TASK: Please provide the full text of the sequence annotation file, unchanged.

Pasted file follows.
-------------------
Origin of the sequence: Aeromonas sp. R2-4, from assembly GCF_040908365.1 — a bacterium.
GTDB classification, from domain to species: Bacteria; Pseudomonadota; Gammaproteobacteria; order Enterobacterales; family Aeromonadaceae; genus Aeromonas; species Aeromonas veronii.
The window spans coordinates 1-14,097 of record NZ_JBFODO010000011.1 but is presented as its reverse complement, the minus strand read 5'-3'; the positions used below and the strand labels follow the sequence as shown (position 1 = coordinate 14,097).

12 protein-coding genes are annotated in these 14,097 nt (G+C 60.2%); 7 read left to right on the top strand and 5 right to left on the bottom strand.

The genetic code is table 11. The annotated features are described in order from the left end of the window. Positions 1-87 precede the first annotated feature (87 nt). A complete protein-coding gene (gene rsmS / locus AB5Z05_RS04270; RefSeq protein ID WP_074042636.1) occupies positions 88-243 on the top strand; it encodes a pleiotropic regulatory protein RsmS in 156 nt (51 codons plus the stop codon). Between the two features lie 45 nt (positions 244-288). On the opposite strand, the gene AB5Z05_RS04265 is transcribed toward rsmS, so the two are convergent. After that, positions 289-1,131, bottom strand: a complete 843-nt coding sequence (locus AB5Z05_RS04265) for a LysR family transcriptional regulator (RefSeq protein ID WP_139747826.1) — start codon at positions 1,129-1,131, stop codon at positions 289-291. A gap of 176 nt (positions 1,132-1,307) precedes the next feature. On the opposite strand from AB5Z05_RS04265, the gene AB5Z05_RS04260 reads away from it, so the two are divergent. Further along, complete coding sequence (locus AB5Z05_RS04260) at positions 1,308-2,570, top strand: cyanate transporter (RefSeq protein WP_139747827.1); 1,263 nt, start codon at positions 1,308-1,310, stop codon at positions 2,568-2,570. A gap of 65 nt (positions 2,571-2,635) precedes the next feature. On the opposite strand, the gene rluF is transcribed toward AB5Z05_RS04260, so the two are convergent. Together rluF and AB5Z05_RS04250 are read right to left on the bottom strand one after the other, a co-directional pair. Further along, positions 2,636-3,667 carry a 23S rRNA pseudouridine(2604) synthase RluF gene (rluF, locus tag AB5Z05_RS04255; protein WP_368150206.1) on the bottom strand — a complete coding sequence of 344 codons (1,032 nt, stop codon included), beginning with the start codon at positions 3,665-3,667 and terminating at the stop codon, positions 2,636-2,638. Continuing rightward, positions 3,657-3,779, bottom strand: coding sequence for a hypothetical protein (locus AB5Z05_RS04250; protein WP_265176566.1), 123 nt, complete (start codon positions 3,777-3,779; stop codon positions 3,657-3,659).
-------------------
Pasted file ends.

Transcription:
Origin of the sequence: Aeromonas sp. R2-4, from assembly GCF_040908365.1 — a bacterium.
GTDB classification, from domain to species: Bacteria; Pseudomonadota; Gammaproteobacteria; order Enterobacterales; family Aeromonadaceae; genus Aeromonas; species Aeromonas veronii.
The window spans coordinates 1-14,097 of record NZ_JBFODO010000011.1 but is presented as its reverse complement, the minus strand read 5'-3'; the positions used below and the strand labels follow the sequence as shown (position 1 = coordinate 14,097).

12 protein-coding genes are annotated in these 14,097 nt (G+C 60.2%); 7 read left to right on the top strand and 5 right to left on the bottom strand.

The genetic code is table 11. The annotated features are described in order from the left end of the window. Positions 1-87 precede the first annotated feature (87 nt). A complete protein-coding gene (gene rsmS / locus AB5Z05_RS04270; RefSeq protein ID WP_074042636.1) occupies positions 88-243 on the top strand; it encodes a pleiotropic regulatory protein RsmS in 156 nt (51 codons plus the stop codon). Between the two features lie 45 nt (positions 244-288). On the opposite strand, the gene AB5Z05_RS04265 is transcribed toward rsmS, so the two are convergent. After that, positions 289-1,131, bottom strand: a complete 843-nt coding sequence (locus AB5Z05_RS04265) for a LysR family transcriptional regulator (RefSeq protein ID WP_139747826.1) — start codon at positions 1,129-1,131, stop codon at positions 289-291. A gap of 176 nt (positions 1,132-1,307) precedes the next feature. On the opposite strand from AB5Z05_RS04265, the gene AB5Z05_RS04260 reads away from it, so the two are divergent. Further along, complete coding sequence (locus AB5Z05_RS04260) at positions 1,308-2,570, top strand: cyanate transporter (RefSeq protein WP_139747827.1); 1,263 nt, start codon at positions 1,308-1,310, stop codon at positions 2,568-2,570. A gap of 65 nt (positions 2,571-2,635) precedes the next feature. On the opposite strand, the gene rluF is transcribed toward AB5Z05_RS04260, so the two are convergent. Together rluF and AB5Z05_RS04250 are read right to left on the bottom strand one after the other, a co-directional pair. Further along, positions 2,636-3,667 carry a 23S rRNA pseudouridine(2604) synthase RluF gene (rluF, locus tag AB5Z05_RS04255; protein WP_368150206.1) on the bottom strand — a complete coding sequence of 344 codons (1,032 nt, stop codon included), beginning with the start codon at positions 3,665-3,667 and terminating at the stop codon, positions 2,636-2,638. Continuing rightward, positions 3,657-3,779, bottom strand: coding sequence for a hypothetical protein (locus AB5Z05_RS04250; protein WP_265176566.1), 123 nt, complete (start codon positions 3,777-3,779; stop codon positions 3,657-3,659).